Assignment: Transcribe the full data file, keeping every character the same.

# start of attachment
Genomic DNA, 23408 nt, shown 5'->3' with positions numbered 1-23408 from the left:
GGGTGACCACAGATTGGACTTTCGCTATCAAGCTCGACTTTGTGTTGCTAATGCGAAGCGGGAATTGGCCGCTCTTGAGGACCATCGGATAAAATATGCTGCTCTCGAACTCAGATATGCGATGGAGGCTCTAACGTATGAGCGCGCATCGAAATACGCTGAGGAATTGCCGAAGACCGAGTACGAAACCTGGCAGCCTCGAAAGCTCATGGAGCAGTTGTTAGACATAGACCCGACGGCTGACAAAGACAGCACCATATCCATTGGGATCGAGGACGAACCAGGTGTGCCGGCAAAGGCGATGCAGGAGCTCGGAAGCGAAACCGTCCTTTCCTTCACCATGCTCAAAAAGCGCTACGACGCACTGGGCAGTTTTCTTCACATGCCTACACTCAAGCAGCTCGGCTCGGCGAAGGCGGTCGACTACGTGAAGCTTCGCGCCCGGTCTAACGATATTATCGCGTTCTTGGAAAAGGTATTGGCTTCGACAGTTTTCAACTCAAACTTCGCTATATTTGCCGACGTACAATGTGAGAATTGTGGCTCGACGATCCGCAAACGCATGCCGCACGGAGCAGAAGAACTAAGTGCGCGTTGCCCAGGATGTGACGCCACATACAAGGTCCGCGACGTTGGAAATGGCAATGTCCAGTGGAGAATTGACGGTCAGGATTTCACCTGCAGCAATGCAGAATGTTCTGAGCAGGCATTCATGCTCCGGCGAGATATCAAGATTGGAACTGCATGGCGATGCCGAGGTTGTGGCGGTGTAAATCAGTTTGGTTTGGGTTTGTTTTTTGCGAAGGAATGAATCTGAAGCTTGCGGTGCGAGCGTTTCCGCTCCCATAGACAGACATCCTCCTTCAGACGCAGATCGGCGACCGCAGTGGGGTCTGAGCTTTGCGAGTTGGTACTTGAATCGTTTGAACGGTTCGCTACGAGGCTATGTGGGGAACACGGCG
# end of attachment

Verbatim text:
Genomic DNA, 23408 nt, shown 5'->3' with positions numbered 1-23408 from the left:
GGGTGACCACAGATTGGACTTTCGCTATCAAGCTCGACTTTGTGTTGCTAATGCGAAGCGGGAATTGGCCGCTCTTGAGGACCATCGGATAAAATATGCTGCTCTCGAACTCAGATATGCGATGGAGGCTCTAACGTATGAGCGCGCATCGAAATACGCTGAGGAATTGCCGAAGACCGAGTACGAAACCTGGCAGCCTCGAAAGCTCATGGAGCAGTTGTTAGACATAGACCCGACGGCTGACAAAGACAGCACCATATCCATTGGGATCGAGGACGAACCAGGTGTGCCGGCAAAGGCGATGCAGGAGCTCGGAAGCGAAACCGTCCTTTCCTTCACCATGCTCAAAAAGCGCTACGACGCACTGGGCAGTTTTCTTCACATGCCTACACTCAAGCAGCTCGGCTCGGCGAAGGCGGTCGACTACGTGAAGCTTCGCGCCCGGTCTAACGATATTATCGCGTTCTTGGAAAAGGTATTGGCTTCGACAGTTTTCAACTCAAACTTCGCTATATTTGCCGACGTACAATGTGAGAATTGTGGCTCGACGATCCGCAAACGCATGCCGCACGGAGCAGAAGAACTAAGTGCGCGTTGCCCAGGATGTGACGCCACATACAAGGTCCGCGACGTTGGAAATGGCAATGTCCAGTGGAGAATTGACGGTCAGGATTTCACCTGCAGCAATGCAGAATGTTCTGAGCAGGCATTCATGCTCCGGCGAGATATCAAGATTGGAACTGCATGGCGATGCCGAGGTTGTGGCGGTGTAAATCAGTTTGGTTTGGGTTTGTTTTTTGCGAAGGAATGAATCTGAAGCTTGCGGTGCGAGCGTTTCCGCTCCCATAGACAGACATCCTCCTTCAGACGCAGATCGGCGACCGCAGTGGGGTCTGAGCTTTGCGAGTTGGTACTTGAATCGTTTGAACGGTTCGCTACGAGGCTATGTGGGGAACACGGCG